The recent meningitis outbreak is the cause of a rare secondary illness called an epidural abscess. The meningitis drug was contaminated with a fungus, and this fungus is present in the new infections.
Over 400 people in the United States were made sick from the contaminated drug. St. Joseph Mercy Hospital in Ann Arbor, Michigan has had one third of their 53 meningitis patients coming back with the epidural abscess.
The abscess can cause meningitis. It presents only one symptom- pain at the site of injection. The abscesses form around the bone and cannot be seen from the skin. An MRI scan is needed to see the extent of the infection. In most cases, the abscesses can be drained through surgery. In rare instances, they can develop around nerves and are impossible to be surgically removed. In those cases, a cocktail of anti-fungal and antibiotic drugs are prescribed.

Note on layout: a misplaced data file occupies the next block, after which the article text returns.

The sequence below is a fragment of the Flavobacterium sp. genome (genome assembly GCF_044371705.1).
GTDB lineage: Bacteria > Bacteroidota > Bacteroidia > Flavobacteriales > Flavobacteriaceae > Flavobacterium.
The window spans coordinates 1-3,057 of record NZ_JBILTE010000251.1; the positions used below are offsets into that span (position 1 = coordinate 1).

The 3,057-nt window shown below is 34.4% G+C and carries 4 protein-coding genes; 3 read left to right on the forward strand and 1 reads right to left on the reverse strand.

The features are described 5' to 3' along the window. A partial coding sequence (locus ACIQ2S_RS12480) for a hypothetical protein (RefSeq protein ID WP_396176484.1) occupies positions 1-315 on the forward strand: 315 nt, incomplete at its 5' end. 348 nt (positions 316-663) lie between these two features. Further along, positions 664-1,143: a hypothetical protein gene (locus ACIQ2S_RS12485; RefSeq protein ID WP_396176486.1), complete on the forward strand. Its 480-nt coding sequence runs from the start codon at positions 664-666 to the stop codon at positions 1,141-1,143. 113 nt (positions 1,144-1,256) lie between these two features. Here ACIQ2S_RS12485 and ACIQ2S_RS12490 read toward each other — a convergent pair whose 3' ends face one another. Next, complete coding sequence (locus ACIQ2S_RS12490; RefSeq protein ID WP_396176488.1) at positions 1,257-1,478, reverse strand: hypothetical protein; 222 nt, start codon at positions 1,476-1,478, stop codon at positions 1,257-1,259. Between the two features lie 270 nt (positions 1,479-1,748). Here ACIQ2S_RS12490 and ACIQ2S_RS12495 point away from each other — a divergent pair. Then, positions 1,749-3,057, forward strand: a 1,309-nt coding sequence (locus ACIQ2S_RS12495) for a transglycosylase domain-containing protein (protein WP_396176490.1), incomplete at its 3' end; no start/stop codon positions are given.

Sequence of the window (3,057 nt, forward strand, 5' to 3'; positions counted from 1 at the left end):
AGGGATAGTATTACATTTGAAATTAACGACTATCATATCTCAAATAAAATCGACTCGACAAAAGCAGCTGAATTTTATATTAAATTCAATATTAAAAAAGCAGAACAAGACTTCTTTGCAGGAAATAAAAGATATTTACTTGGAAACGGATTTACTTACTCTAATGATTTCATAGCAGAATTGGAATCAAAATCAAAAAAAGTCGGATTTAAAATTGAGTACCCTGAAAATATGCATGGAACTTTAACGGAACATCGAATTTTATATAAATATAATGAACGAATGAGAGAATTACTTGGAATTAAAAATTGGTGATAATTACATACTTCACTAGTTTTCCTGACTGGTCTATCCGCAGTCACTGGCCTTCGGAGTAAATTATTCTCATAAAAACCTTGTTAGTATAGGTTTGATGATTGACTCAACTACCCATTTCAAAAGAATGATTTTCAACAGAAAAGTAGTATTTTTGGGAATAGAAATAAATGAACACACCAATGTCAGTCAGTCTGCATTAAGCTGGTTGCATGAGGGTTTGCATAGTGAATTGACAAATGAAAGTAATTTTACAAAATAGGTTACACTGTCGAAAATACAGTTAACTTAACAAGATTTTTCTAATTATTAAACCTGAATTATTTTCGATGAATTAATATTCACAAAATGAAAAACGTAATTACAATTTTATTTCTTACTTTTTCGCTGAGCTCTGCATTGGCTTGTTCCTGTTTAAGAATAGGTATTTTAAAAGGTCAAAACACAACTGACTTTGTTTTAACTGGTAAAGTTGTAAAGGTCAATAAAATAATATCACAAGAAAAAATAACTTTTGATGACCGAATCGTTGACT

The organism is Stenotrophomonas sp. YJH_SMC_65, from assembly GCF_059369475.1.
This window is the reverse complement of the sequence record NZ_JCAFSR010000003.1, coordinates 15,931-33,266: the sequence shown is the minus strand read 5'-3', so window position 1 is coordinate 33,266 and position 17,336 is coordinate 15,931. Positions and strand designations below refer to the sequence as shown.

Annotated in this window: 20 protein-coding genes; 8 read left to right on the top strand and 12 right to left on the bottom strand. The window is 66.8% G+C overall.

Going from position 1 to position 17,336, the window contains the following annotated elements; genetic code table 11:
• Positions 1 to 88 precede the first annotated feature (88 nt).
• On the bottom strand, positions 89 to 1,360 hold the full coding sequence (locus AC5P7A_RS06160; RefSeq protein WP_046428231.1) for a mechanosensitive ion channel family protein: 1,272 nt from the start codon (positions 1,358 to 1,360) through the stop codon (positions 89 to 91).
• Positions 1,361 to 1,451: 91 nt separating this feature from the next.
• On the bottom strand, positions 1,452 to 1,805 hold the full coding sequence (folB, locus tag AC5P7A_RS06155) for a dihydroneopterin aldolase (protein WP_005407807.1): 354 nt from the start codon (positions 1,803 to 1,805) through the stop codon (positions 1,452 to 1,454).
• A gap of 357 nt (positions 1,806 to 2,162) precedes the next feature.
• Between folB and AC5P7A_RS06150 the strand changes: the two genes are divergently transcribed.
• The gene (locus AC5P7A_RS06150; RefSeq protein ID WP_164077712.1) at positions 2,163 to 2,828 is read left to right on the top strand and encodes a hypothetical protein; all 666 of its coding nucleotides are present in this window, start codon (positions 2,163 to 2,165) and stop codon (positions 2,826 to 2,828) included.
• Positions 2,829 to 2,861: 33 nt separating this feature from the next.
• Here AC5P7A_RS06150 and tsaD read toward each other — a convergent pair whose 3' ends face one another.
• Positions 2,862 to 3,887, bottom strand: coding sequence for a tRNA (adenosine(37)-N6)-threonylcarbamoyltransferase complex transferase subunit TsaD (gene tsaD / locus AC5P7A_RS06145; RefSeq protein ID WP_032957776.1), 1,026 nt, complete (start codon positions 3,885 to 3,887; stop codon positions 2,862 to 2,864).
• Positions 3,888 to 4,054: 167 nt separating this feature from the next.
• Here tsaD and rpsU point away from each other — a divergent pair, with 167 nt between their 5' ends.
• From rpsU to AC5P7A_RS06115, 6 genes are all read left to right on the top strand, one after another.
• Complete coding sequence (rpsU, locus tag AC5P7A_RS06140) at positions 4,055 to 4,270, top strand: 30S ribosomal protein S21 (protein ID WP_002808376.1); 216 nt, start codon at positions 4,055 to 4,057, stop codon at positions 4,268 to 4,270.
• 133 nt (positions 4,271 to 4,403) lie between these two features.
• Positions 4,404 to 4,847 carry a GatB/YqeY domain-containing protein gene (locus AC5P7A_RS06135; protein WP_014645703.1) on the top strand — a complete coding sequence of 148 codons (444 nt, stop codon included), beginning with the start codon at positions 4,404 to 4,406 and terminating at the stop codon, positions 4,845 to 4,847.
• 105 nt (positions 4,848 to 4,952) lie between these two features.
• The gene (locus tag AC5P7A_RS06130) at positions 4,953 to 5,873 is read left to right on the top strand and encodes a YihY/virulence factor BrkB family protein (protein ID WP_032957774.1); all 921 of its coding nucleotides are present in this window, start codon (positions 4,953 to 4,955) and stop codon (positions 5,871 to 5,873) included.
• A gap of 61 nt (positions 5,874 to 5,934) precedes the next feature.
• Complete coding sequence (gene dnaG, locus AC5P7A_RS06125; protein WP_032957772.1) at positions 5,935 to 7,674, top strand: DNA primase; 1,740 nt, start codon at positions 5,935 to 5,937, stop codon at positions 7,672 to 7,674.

This particular fungal infection is causing concern because it is not responding to anti-fungal drugs. The containment in the initial outbreak and now found in the infection is a black mold called Exserohilum.
This secondary infection is not the only complication patients are dealing with. Another problem has been arachnoiditis, which are inflamed nerves that cause pain, incontinence, and numbness.
Dr. Tom M. Chiller, deputy chief of the mycotic disease branch of the CDC has said that they don’t know how many people infected from the meningitis outbreak will develop this secondary infection. “We don’t have a good handle on how many people are coming back. We are just learning about this and trying to assess how best to manage these patients. They’re very complicated.”
He added that, “Unfortunately, we know from the rare cases of fungal meningitis that occur, that you can have complicated courses for this disease, and it requires prolonged therapy and can have some devastating consequences.”
Source: NY Times